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Mining companies, which face rising prices of raw materials, need to develop new technology and reduce debt levels to bring down their costs in case of a new price downturn, according to Moody's analyst Barbara Mattos.
Mattos spoke to BNamericas in an interview in Lima about miners' debt levels, costs, financing, metals prices and social conflicts.
BNamericas: One of the main risks faced by commodities-dependent countries like Peru is that of metals price swings. How do you see mining nations in the region coping?
Mattos: In terms of risk, the issue is really prices. We don't see much downturn risk for commodities in general. What we see is China is growing 6-7%, and demand for metals growing 2-3% a year, which is fine. There is upside risk for several metals in terms of market fundamentals like in the case of zinc, where we've seen a strong recovery in prices for lack of supply in the past year or so. In copper we'll probably see prices where they are now. Now, companies can't control prices, but they can control costs. So those are the conditions they have to look at.
BNamericas: The mining industry has made a major effort to cut costs – they've reduced personnel, they've renegotiated with suppliers – but there's still the issue of steel and oil prices and a lot of the supplies they use. Have companies done enough to reduce debt so they're not quite so vulnerable to cash flow issues?
Mattos: In terms of costs, it's hard for them to go further. Perhaps in the case of new projects they could work on new technology which could lead to lower costs. What we haven't seen enough of yet is changes in capital structure and reduction in debt levels, perhaps refinancing short-term debt. Companies have leveraged up their debt structure to make investments in recent years and those investments were important to bring up their production volumes. It's very important for companies today to control their costs as much as possible and work on their capital structure to make sure they have a cushion in case they see more of a downturn in the future. They can control that.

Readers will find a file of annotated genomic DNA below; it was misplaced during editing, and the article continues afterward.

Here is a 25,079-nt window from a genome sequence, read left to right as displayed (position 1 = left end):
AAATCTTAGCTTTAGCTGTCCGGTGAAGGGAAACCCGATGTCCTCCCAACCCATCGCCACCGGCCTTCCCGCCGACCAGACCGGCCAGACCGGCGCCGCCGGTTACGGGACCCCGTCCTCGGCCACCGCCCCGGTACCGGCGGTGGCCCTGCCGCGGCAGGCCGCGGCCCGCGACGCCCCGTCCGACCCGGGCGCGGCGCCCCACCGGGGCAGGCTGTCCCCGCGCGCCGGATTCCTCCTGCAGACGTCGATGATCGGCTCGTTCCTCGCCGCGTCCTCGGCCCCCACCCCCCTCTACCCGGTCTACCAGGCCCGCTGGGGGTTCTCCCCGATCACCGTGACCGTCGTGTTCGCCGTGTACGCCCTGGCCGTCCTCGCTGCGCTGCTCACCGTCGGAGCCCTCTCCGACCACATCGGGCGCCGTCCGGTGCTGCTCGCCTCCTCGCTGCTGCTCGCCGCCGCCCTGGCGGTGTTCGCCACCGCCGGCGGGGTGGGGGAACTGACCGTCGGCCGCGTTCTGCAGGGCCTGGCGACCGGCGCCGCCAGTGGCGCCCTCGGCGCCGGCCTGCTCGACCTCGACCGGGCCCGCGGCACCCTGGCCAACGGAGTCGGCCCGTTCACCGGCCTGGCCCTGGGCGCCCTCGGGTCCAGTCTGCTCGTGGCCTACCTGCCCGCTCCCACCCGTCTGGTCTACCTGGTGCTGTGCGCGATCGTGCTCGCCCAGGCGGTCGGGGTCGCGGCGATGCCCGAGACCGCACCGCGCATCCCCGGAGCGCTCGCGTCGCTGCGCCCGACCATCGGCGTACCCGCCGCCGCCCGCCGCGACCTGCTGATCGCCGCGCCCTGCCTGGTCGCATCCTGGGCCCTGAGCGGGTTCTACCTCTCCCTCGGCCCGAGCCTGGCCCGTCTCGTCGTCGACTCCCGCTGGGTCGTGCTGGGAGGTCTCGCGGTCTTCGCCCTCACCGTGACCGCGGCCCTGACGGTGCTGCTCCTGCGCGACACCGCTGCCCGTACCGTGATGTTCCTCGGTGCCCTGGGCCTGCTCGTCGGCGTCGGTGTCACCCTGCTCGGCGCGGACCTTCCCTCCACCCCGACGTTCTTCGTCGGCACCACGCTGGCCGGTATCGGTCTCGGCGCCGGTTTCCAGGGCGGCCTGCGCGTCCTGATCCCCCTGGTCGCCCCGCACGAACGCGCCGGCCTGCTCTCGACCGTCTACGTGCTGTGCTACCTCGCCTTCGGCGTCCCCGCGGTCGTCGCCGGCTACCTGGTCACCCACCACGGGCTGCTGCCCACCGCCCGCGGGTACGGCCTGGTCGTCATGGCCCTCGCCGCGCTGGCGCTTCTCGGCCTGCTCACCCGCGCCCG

BNamericas: We're seeing a lot of influence from base metals which depend on China and the construction industry. How can companies cope with price volatility in precious metals considering they're so hard to forecast?
Mattos: It's really hard to forecast, although for silver not as much as there's a large component of industrial demand for silver – roughly 60% of the demand is related to industrial activity, it's not so much of an investor hedge. It's a different story for gold – we see prices reacting to inflation, linked to the US dollar and with what happens to US interest rates.
BNamericas: The mining industries in countries like Peru and Chile have been struggling with permitting and authorizations for the next wave of mining projects. How much of a risk do you see that posing to the mining industry?
Mattos: When we think about the next wave of projects, we see globalization. It's more difficult in general for the industry on a global basis, not just in Peru and Chile. Deposits are also located in countries that have a higher political risk, where we see more resource nationalism and protectionism in the industry. There are social issues with the local communities, but we don't see it [being] as difficult in Peru as in other parts of the world like Africa. In some countries it's even harder to get a permit, after accidents in Brazil and like in Canada. That's going to be the reality – it's going to take longer to get permits, and also governments will have to compromise getting investments with achieving better economic and social conditions for the local population.
About Barbara Mattos
Barbara Mattos, who formerly worked at ABN Amro, FRAM Capital, Santander Investment and Cambridge Energy Research Associates, has been at Moody's since 2011. Mattos holds an MBA from Yale School of Management.